Repetitive negative thinking in adolescents who stutter (Tichenor et al., 2023)
Purpose: Repetitive negative thinking (RNT) is the process of engaging in negatively valenced and habitual thought patterns. RNT is strongly associated with mental health conditions and often affects quality of life. This study explored RNT in older school-age children and adolescents who stutter to quantify the relationship between RNT and self-reported anxiety characteristics. An additional aim was to describe how individual differences in an adolescent’s goal when speaking influences the frequency they engage in RNT.
Method: Ninety-nine children and adolescents who stutter aged 9–18 years completed a measurement of the frequency/severity of RNT, a screener of anxiety characteristics, and a measure of adverse impact related to stuttering. Children aged 10 years and above also answered questions about their goal when speaking.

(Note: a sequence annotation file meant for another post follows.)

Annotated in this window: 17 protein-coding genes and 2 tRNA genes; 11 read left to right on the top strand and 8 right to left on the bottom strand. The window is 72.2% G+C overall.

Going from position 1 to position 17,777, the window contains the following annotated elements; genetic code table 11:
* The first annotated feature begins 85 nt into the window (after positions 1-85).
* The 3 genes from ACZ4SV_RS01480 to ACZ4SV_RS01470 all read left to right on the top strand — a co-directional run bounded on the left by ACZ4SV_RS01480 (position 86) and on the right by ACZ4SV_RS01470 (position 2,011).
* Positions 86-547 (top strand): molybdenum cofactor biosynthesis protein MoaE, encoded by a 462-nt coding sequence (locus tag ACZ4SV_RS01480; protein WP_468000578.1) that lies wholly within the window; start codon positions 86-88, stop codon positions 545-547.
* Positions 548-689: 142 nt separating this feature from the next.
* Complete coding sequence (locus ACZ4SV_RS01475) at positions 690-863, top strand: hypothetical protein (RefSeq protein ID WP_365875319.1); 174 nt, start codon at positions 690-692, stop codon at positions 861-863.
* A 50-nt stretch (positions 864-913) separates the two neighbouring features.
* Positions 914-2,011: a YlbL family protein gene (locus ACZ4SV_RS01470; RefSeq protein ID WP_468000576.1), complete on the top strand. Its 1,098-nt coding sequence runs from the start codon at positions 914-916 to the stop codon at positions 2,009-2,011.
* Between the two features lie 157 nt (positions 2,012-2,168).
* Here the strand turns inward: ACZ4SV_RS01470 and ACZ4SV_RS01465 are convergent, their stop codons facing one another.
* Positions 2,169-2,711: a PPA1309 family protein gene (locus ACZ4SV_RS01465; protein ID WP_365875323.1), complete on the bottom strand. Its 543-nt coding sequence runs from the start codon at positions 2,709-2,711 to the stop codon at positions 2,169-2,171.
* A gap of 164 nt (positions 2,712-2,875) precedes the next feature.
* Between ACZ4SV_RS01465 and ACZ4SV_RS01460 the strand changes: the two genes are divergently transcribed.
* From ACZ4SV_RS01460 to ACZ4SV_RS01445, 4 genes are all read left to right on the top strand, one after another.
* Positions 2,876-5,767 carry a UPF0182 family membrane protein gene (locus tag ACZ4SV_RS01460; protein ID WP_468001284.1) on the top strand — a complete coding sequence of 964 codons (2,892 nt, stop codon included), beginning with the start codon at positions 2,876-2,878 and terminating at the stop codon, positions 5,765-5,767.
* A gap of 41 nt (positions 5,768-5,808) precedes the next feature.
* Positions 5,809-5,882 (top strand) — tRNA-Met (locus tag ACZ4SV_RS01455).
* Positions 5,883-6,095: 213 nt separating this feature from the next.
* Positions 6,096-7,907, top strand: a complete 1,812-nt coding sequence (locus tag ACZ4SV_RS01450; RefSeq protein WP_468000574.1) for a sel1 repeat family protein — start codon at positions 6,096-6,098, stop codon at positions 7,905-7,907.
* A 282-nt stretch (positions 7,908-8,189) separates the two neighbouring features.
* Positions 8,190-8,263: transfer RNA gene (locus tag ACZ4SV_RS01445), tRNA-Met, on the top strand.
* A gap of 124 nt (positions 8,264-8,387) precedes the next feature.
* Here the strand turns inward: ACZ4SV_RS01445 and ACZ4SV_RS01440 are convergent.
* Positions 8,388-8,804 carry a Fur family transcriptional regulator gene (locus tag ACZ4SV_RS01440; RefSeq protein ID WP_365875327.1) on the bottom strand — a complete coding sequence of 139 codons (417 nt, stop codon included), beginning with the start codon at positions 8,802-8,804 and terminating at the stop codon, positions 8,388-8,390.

Results: Individual differences in RNT significantly predicted Overall Assessment of the Speaker’s Experience of Stuttering (OASES) Total Scores more so than a child or adolescent’s age. Higher generalized or social anxiety scores were significantly correlated with more frequent RNT and higher OASES Total Scores. Individual differences in goal when speaking (i.e., whether or not to stutter openly) were found to predict RNT. Finally, 22 children and adolescents (22.2%) also screened positive for generalized anxiety disorder and 32 (32.3%) screened positive for social anxiety disorder.
Discussion: These data provide strong evidence that (a) many children and adolescents who stutter engage in RNT; (b) children and adolescents who engage more frequently in RNT or who have higher OASES Total Scores may be at increased risk for more characteristics of generalized or social anxiety; and (c) individual differences in goal when speaking can predict the degree to which an adolescent engages in RNT.
Supplemental Material S1. Diagnostic plots.
Tichenor, S. E., Gerwin, K. L., & Walsh, B. (2023). Repetitive negative thinking in adolescents who stutter. Journal of Speech, Language, and Hearing Research, 66(9), 3290–3306. https://doi.org/10.1044/2023_JSLHR-23-00147